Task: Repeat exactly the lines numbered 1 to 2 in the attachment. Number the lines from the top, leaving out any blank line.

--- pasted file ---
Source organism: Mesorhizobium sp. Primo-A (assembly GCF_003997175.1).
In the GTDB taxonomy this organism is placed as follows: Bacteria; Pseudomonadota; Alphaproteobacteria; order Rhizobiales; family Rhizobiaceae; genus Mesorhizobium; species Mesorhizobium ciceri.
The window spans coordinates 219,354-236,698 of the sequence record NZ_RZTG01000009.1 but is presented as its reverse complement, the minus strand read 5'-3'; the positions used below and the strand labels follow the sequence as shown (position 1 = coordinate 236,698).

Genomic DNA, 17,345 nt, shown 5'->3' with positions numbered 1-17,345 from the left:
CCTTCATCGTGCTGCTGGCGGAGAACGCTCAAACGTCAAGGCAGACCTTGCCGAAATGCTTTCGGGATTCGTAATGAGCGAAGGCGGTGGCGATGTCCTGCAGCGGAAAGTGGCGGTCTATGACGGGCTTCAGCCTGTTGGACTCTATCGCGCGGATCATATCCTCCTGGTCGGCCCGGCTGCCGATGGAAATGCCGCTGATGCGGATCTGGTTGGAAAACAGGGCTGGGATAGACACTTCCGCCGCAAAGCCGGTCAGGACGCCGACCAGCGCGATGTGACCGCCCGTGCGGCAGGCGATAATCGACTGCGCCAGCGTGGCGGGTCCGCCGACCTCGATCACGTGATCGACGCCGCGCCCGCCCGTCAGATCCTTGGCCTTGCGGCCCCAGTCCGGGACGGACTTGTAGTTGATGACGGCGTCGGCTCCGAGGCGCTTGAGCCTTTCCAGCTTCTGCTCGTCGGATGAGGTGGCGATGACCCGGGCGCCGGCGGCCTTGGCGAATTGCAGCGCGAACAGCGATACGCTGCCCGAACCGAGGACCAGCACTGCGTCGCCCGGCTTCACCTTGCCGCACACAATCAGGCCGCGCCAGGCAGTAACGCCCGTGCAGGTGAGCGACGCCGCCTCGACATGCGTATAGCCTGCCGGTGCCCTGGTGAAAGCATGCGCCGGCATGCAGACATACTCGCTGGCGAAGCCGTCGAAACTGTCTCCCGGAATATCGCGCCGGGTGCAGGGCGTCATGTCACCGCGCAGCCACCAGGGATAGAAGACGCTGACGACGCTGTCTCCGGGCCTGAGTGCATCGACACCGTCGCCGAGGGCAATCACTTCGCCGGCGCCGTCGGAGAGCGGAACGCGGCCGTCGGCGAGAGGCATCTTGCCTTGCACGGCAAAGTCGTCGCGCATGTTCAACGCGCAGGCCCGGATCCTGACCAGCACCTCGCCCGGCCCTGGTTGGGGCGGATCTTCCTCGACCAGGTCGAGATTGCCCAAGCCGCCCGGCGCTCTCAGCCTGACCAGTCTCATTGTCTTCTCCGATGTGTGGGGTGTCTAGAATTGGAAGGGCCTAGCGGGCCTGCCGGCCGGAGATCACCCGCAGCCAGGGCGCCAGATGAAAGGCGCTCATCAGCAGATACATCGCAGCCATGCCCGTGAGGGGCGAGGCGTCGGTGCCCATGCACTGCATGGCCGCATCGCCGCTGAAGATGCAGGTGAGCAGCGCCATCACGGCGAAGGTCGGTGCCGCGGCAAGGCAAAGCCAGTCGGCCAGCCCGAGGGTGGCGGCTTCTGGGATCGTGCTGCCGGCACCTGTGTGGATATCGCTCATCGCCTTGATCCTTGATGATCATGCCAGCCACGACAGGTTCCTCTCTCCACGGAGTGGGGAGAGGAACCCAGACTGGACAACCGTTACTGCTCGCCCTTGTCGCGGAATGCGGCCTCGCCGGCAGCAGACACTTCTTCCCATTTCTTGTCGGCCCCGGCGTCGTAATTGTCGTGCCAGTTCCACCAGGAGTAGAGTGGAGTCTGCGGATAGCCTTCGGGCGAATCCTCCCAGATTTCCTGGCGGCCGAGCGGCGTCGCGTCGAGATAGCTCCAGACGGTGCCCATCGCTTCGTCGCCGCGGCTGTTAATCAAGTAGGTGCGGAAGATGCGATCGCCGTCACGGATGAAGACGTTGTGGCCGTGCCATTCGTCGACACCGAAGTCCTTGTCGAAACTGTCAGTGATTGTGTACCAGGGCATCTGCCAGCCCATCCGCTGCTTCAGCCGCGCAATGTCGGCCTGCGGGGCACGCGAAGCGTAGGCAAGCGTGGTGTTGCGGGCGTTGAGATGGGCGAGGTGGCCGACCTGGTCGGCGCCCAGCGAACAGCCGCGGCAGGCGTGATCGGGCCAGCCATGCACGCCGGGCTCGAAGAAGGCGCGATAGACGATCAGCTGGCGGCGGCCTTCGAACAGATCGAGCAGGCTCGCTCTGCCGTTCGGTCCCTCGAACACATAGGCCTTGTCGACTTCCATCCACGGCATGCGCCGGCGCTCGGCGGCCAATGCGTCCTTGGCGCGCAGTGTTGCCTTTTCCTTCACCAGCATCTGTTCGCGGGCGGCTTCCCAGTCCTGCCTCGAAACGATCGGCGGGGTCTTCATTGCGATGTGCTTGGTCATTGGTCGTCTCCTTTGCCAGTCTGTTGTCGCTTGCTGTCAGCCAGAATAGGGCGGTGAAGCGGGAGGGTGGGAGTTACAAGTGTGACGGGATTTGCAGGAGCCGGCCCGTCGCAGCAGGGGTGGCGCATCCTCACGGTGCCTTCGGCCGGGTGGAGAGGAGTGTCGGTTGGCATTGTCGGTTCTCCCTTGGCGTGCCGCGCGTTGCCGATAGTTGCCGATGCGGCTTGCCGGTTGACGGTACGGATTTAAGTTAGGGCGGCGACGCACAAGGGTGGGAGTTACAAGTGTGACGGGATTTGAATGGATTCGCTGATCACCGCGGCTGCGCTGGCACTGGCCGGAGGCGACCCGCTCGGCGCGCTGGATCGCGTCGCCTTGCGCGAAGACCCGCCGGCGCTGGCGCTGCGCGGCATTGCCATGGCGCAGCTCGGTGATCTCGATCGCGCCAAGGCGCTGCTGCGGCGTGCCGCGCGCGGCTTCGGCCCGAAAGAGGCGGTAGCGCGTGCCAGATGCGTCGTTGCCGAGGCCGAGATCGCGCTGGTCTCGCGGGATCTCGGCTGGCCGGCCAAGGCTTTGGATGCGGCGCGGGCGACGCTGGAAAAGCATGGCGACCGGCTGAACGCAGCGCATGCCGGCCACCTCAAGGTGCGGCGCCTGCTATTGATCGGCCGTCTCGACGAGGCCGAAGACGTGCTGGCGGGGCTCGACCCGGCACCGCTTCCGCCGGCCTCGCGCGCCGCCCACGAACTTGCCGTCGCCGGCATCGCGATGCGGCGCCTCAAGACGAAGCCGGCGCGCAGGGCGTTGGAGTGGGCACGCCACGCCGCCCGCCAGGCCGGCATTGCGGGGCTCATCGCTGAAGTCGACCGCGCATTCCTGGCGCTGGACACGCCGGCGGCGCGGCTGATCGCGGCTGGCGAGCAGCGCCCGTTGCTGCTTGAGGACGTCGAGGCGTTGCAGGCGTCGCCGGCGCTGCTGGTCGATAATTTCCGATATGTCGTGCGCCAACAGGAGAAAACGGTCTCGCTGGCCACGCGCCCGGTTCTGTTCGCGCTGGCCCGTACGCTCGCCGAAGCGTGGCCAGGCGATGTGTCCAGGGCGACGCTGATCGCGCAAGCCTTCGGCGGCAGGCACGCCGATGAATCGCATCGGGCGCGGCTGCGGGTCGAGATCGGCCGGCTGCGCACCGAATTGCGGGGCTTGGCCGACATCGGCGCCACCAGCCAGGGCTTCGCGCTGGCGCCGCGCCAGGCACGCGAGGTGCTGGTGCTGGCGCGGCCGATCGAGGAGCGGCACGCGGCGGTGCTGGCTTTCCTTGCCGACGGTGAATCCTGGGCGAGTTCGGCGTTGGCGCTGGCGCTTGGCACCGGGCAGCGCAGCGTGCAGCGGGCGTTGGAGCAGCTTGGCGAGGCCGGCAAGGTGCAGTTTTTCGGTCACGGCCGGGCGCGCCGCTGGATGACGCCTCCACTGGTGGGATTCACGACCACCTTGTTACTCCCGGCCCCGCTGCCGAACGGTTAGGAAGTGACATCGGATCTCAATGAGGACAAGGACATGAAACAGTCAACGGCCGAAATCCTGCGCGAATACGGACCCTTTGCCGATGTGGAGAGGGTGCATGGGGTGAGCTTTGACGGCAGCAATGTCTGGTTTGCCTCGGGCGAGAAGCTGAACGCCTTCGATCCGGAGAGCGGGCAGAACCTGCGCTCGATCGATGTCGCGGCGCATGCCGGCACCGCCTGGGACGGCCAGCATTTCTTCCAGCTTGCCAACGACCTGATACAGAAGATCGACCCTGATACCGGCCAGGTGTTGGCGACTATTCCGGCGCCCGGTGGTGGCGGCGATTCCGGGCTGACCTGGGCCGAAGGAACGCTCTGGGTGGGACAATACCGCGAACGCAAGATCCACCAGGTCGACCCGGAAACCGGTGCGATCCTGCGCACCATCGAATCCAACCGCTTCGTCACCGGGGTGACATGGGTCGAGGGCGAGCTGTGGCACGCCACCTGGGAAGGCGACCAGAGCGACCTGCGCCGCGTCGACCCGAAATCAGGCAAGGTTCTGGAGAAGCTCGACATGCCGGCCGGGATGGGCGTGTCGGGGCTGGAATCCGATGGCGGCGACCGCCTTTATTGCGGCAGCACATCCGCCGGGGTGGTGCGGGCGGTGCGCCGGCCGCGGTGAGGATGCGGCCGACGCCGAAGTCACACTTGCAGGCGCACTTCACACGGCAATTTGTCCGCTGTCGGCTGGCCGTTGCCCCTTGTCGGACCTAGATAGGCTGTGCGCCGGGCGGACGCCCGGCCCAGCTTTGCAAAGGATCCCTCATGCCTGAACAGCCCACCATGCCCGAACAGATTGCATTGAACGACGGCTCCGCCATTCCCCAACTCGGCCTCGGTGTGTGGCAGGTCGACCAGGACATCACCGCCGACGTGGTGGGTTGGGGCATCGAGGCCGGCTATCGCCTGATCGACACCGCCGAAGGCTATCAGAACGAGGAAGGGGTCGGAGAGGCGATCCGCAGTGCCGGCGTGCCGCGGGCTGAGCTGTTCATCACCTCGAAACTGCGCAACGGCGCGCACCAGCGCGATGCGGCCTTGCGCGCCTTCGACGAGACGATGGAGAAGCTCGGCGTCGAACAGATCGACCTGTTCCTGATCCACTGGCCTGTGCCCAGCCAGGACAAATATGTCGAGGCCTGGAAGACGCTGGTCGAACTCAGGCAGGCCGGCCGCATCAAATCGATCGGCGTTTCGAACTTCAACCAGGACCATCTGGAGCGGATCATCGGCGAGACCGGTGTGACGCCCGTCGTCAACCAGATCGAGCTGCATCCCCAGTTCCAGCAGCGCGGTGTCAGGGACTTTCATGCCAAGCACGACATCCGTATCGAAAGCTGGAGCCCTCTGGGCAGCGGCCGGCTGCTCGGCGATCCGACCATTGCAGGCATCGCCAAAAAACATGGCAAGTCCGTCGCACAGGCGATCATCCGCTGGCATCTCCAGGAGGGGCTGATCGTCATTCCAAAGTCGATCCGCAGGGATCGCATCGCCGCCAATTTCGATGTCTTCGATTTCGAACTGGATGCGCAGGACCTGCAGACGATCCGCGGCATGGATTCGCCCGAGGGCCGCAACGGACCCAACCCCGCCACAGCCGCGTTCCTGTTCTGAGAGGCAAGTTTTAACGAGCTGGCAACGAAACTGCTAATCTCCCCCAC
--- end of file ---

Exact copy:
Source organism: Mesorhizobium sp. Primo-A (assembly GCF_003997175.1).
In the GTDB taxonomy this organism is placed as follows: Bacteria; Pseudomonadota; Alphaproteobacteria; order Rhizobiales; family Rhizobiaceae; genus Mesorhizobium; species Mesorhizobium ciceri.